Eddie Maisonet is the Editor-In-Chief of The Sportsfan Journal and contributor to SLAM Magazine, Complex’s Sneaker Report and NBC’s The Grio. He loves women who wear big hoop earrings. Follow him on Twitter and on Facebook keep up with more of his shenanigans and tomfoolery.

When I was a youngster watching a big game, I always wanted to make sure that I was in front of the television when the starting lineups were announced. To me, watching the introductions of the two teams preparing to do battle was almost more important than the game itself. This was my life as a young, misguided sports fan adolescent.

Seeing one team get savagely booed to no end while remaining stoic and focused, with the announcer stating each player’s name and school affiliation in a monotone-like fashion, was awesome. What was similarly awesome was seeing the lights go down, hearing the home crowd go crazy and then hearing the announcer amp up and introduce the home team’s starting five like his life depended on it. The home team would be similarly cool and collected, knowing that there was business to tend to but also embracing the emotion from the crowd as well.

No one did it better than the Chicago Bulls, and 20 years ago versus the Phoenix Suns in the NBA Finals serves as a simple but powerful example of how a proper introduction of the starting lineups still gets the goosebumps popping.

First, the Suns are announced. Charles Barkley leads off, and he immediately sets the tone by acting like he’s going to shake the hand of Benny the Bull, then open-hand smacks him in the snout. The man is not to be trifled with, Benny. Leave him be. The rest of the Suns fall into place, dap each other up and break the huddle. Let’s go open up a can on Chicago.

Then the lights are cut off, with only the jumbotron lit up and a spotlight capturing the fans going crazy. Another spotlight illuminates the Bulls logo at halfcourt. The Alan Parsons Project’s most famous song, “Sirius,” is queued, and the setting is set. Then Ray Clay does the rest. Horace’s goggles. Scottie’s wispy mustache. Bill Cartwright being Bill Cartwright. BJ looking shorter than usual. MJ’s high fives and hand claps for everybody. In less than 90 seconds, magic is made and basketball is ready to be played.

Every team has its own spin on introductions. “Detroit Basketball” is a thing in Detroit. Big Tigger does work in DC. “I Love LA” is awesome in Los Angeles. The MSG intros are always good.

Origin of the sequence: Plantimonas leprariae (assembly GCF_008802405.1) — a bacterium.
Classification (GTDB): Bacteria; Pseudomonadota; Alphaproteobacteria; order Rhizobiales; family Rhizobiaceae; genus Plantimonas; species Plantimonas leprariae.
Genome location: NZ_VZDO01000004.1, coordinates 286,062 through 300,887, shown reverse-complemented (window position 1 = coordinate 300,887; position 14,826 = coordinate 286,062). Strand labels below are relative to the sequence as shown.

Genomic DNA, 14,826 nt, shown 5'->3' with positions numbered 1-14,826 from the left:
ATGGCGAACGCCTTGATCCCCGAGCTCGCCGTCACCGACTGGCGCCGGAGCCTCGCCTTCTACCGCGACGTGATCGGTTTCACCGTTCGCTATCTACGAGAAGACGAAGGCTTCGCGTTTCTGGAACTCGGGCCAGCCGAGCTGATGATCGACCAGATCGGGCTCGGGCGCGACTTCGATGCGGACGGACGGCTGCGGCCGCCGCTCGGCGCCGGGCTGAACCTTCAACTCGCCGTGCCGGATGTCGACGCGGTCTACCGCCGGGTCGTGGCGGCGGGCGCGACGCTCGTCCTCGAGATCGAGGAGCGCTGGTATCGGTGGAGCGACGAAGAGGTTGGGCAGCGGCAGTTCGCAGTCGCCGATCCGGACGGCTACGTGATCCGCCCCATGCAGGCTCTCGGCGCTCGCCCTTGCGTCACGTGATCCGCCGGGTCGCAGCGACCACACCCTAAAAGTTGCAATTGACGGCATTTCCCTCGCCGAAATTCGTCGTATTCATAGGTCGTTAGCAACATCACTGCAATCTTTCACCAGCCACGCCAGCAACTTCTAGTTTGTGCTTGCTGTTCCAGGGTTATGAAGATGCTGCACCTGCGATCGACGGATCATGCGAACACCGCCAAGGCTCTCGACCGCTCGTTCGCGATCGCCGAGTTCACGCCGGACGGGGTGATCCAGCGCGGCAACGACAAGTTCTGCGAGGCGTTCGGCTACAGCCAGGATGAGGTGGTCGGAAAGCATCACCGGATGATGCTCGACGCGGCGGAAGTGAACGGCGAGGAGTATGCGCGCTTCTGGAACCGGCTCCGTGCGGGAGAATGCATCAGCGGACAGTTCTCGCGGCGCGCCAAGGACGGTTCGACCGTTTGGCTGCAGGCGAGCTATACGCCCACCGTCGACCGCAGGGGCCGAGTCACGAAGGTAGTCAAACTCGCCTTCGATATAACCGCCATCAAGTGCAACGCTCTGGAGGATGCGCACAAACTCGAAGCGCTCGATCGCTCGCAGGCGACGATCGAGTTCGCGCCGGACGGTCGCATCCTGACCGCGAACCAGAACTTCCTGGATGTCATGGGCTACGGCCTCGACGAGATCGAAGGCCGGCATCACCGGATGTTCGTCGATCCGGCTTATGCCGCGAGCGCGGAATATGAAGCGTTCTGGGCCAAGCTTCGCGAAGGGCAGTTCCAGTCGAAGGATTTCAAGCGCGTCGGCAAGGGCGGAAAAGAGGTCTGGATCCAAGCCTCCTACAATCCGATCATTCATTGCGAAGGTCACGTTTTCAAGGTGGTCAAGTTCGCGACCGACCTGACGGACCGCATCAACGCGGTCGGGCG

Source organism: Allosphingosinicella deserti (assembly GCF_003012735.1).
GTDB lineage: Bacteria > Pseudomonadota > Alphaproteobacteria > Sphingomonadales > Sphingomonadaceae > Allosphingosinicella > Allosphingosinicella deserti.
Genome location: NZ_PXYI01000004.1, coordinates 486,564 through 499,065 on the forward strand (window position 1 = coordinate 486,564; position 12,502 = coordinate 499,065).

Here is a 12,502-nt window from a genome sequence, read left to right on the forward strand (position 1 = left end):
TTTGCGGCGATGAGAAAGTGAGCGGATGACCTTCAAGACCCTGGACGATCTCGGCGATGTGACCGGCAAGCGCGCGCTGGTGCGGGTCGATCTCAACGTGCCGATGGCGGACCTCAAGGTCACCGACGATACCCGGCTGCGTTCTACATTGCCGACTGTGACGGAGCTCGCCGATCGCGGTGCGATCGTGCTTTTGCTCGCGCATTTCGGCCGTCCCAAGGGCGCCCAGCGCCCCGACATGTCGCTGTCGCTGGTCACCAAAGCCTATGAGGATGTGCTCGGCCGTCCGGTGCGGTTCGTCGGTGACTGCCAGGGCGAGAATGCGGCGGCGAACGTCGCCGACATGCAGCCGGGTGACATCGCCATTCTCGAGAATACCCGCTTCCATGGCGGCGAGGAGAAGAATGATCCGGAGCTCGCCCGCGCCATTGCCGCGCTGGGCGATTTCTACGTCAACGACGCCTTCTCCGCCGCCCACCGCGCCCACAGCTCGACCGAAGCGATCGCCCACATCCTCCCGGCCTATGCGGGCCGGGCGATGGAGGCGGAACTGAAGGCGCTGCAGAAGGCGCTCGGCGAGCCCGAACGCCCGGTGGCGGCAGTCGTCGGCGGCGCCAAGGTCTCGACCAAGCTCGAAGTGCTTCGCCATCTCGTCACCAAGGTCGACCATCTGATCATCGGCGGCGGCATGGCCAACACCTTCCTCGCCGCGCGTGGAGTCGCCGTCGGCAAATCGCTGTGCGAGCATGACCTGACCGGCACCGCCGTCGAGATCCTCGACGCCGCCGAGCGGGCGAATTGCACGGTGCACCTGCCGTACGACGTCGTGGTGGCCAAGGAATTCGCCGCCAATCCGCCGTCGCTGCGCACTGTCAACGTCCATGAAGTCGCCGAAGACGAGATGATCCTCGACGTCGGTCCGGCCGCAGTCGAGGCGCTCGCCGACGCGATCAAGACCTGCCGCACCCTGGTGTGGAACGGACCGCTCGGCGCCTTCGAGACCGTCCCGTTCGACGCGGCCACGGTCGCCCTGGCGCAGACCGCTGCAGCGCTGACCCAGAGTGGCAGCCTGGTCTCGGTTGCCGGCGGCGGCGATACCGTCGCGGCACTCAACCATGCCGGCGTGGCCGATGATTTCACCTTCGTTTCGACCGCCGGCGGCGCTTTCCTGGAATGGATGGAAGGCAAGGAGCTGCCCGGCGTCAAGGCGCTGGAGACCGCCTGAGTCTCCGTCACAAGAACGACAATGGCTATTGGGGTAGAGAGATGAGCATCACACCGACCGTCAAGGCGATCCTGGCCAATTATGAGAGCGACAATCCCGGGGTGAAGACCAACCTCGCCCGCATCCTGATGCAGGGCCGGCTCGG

However, what the Miami Heat rolled out during the 2013 NBA Finals made me want to attend Walder Frey’s Red Wedding — just slit my throat already.

There’s so much wrong (and a little right) with this. Let me just make a list:

  1. God bless the San Antonio Spurs. They held up their end of the bargain.
  2. The “Seven Nation Army” song? Really? Yes, the song is catchy so that anyone with a vested interest will start doing that “OOOOH OH OH OH OH OHHHH OHHHHHHH” thing. But really, why go to this when you already had AN AWESOME introduction song by using C-Murder’s greatest song of all-time for your intros in 2011? So much better, but I digress.
  3. OK, the Ray Allen and Norris Cole high-stepping thing is awesome. More of that, please.
  4. So, during the starting lineups, Erik Spoelstra decides to huddle the troops and diagram plays? Was he drawing up the Annexation of Puerto Rico or something? Why are you doing this now? I’m so confused.
  5. When the players break the huddle, instead of forming the usual alley for players to run through when their name is called, they’re all just standing there. There’s no daps, there’s no chest bumps, just LeBron staring off into the abyss. Udonis stretching. Chris Bosh adjusting his armband. At least Mario Chalmers went and dapped up some folks, albeit they were Juwan Howard and The Assistants. (Yes, this should be a band.) Then there’s Dwyane Wade who’s just sitting there for reasons unknown. Maybe he was resting his knee. Who knows.

That entire thing took nearly three minutes. By that time I imagine fans either went to the restroom to relieve themselves of the multiple mojitos they consumed earlier, other fans were shocked that they made it to the game on time for a change and the players probably needed to warm up again to break a sweat.

Seriously Pat Riley Miami, just bring back C-Murder. Keep it under 90 seconds, and let everyone turn up for LeBron, D-Wade and the MIIIIIIIIIIIIAMI HEEEEEEEEEEEEEAT again.

Comments (36)

  1. Shut your bitter vagina. Stop trying to find any reason to hate on the Heat. It’s really, REALLY pathetic.

  2. I’m probably the only person who figured this one out, but here’s the funny thing about the Heat using 7 nation army for introduction in the Finals….

    The SPURS roster is actually a seven nation army:
    USA – Blair, Bonner, Leonard, Green, McGrady, Neal
    Virgin Islands – Duncan
    Australia – Mills
    Brazil – Splitter
    Argentina – Ginobili
    Canada – Joseph
    France – Parker, Diaw

    How messed up is that!!!

  3. I always found the Heat PA guy the most annoying in the league by far!
    People hate Miami for LeBron? Great player, don’t get it…the PA and their lousy fanbase are good enough reasons

  4. Again, more irrational Miami hate. Why don’t you find out what your own problems are. Why you hate Miami. Do you hate where you live? Do you hate your job, etc. and just want to take it out on an easy target?
    Fuck off.

  5. I live in Miami and go to a ton of Heat games and was super disappointed that the Heat decided to go with Seven Nation Army for this year’s season/playoffs. The C-Murder intro was a staple for a while, and it sucks that they changed it.

    That being said, they are the Miami Heat. They stopped doing anything special for intros during a Golden State game because they wanted to show solidarity to each other and that it wasn’t about the individual (even during announcements) but that it was about the team.

    Let’s be real, if the Heat did anything over the top, they would get killed for it. And there’s a slight chance Trey would be writing an article on how the Bulls did their intro the best, and the Heat have turned it into some elaborate production that is over the top and ridiculous.

    And no one likes our PA guy… Not even us :/